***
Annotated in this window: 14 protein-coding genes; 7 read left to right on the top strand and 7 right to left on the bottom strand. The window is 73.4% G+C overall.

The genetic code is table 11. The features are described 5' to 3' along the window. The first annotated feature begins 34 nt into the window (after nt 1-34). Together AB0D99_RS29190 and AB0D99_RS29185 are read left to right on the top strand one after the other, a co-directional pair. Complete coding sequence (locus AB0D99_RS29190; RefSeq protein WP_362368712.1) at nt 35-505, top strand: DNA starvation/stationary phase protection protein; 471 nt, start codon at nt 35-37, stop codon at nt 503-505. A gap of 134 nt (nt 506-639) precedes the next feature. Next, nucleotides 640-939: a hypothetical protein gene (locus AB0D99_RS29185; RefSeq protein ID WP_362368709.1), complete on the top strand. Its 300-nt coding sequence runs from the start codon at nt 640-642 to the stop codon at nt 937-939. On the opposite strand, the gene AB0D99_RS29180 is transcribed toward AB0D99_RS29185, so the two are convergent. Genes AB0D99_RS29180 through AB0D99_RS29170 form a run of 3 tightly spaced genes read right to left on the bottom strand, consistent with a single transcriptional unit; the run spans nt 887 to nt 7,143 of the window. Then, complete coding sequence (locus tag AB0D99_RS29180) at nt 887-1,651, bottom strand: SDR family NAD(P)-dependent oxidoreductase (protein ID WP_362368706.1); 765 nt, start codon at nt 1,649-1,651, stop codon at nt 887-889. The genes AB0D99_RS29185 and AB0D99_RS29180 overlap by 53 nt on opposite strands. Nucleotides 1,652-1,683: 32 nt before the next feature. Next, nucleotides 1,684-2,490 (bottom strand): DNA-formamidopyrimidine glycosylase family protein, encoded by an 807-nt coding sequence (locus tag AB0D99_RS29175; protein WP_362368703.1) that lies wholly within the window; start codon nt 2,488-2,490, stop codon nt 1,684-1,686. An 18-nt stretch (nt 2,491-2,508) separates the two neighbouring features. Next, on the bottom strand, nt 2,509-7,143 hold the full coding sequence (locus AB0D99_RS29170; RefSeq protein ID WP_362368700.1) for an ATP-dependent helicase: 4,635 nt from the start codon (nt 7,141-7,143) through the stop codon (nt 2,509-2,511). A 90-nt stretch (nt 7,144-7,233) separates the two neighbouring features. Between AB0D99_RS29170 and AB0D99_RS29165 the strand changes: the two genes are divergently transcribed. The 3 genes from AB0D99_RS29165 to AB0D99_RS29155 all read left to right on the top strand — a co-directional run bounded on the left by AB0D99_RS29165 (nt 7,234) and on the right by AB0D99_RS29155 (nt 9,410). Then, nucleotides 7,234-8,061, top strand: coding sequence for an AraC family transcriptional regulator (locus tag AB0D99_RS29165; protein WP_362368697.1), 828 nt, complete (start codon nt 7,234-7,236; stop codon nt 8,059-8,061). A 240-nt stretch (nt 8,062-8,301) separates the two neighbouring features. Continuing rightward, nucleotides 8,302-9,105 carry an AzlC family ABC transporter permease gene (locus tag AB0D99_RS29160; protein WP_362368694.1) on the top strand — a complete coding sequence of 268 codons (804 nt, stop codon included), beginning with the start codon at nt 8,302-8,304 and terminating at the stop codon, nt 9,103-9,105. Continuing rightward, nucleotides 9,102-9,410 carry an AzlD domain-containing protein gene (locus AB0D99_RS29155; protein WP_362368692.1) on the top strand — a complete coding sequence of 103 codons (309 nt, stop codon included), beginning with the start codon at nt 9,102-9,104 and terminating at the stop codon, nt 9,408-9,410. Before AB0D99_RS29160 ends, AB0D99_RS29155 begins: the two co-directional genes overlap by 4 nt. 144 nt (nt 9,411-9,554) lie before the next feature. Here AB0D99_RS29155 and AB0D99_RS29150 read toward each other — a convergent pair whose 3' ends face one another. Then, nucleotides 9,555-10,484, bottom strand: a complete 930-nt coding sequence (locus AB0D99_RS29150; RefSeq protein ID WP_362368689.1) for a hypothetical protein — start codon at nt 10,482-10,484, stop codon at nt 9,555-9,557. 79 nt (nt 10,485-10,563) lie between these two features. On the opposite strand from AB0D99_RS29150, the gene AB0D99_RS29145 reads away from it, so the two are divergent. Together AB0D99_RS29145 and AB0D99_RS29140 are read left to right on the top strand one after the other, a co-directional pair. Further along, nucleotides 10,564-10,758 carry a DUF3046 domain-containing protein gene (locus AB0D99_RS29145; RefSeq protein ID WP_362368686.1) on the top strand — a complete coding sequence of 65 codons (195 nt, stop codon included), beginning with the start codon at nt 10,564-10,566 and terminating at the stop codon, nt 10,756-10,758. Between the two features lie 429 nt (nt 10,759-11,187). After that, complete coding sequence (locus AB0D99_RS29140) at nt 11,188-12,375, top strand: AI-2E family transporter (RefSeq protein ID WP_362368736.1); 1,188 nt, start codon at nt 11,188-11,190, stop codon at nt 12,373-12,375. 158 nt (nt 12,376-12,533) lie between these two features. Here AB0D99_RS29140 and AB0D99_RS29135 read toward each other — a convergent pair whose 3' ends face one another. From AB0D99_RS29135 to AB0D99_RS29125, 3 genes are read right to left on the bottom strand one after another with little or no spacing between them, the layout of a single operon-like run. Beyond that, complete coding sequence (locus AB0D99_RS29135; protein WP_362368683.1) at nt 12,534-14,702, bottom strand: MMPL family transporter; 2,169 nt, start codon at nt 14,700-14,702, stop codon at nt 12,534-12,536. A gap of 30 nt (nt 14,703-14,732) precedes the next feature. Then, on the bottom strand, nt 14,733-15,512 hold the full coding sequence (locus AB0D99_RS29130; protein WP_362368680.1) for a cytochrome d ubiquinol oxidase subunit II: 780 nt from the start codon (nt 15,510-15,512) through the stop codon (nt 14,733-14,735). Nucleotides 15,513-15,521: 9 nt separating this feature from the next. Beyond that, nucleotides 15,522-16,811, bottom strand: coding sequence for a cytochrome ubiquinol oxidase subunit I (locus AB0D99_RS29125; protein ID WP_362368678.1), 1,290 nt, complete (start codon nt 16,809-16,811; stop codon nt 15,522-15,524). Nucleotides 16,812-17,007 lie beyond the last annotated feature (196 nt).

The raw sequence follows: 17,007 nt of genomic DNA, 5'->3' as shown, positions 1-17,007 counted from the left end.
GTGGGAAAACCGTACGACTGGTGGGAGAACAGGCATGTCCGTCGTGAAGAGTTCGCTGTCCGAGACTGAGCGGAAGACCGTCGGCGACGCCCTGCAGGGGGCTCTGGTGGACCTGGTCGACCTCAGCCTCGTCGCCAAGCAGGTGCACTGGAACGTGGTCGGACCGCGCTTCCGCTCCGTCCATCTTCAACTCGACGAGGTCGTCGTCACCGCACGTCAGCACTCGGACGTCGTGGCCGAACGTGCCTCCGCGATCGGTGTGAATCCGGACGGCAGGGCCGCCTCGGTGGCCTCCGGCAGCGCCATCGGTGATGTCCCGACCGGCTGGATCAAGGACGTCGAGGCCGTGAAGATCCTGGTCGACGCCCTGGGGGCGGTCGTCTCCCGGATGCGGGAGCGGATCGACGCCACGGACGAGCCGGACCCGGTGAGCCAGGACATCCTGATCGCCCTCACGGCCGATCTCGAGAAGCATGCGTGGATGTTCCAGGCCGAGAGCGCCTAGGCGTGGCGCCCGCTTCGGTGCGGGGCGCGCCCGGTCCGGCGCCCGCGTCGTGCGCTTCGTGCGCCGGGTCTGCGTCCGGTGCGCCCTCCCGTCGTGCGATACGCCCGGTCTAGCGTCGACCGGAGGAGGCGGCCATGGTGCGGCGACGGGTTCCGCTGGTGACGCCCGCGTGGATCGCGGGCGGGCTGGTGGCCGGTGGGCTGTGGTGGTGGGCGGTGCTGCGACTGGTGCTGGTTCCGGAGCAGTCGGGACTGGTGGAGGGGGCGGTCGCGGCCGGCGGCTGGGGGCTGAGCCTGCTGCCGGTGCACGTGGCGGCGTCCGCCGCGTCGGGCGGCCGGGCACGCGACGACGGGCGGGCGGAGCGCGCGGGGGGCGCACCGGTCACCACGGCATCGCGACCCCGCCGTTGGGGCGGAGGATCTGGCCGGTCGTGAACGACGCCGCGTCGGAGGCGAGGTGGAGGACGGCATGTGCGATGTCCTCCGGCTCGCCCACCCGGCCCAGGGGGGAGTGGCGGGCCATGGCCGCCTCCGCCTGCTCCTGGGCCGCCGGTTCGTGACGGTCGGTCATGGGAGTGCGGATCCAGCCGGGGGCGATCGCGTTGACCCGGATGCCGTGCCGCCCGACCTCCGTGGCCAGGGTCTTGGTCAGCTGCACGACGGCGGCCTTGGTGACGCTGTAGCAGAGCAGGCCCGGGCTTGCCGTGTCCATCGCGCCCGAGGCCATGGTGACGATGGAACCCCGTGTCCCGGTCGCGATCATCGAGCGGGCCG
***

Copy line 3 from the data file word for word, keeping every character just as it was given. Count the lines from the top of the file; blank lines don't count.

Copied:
The raw sequence follows: 17,007 nt of genomic DNA, 5'->3' as shown, positions 1-17,007 counted from the left end.